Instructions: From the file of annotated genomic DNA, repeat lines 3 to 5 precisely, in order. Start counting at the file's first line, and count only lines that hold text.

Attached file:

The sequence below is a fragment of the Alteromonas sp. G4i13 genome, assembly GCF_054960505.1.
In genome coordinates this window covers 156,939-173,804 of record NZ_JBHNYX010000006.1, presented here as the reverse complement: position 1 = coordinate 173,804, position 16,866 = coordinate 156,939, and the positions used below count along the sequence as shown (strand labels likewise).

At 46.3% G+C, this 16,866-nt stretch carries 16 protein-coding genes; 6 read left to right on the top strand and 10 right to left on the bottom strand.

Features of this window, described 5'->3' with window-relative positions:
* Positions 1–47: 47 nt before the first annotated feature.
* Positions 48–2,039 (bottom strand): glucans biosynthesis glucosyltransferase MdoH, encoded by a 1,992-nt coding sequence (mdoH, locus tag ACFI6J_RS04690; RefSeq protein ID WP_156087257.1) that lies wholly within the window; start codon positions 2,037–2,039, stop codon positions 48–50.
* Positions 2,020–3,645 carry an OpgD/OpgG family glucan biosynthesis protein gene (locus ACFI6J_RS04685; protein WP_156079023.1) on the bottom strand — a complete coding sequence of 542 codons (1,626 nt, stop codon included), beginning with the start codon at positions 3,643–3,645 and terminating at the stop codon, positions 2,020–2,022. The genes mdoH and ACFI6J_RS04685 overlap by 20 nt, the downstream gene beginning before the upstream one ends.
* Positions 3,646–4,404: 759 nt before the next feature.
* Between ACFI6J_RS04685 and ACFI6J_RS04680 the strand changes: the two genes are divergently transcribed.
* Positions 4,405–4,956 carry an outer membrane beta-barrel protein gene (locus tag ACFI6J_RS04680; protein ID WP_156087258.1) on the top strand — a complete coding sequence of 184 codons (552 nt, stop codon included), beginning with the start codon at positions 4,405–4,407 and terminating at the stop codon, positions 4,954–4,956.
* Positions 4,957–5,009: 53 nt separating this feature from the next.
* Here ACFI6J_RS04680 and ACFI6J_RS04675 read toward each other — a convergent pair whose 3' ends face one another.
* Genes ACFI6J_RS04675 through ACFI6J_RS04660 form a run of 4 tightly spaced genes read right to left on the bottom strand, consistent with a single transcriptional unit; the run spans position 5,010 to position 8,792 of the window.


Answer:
At 46.3% G+C, this 16,866-nt stretch carries 16 protein-coding genes; 6 read left to right on the top strand and 10 right to left on the bottom strand.

Features of this window, described 5'->3' with window-relative positions:
* Positions 1–47: 47 nt before the first annotated feature.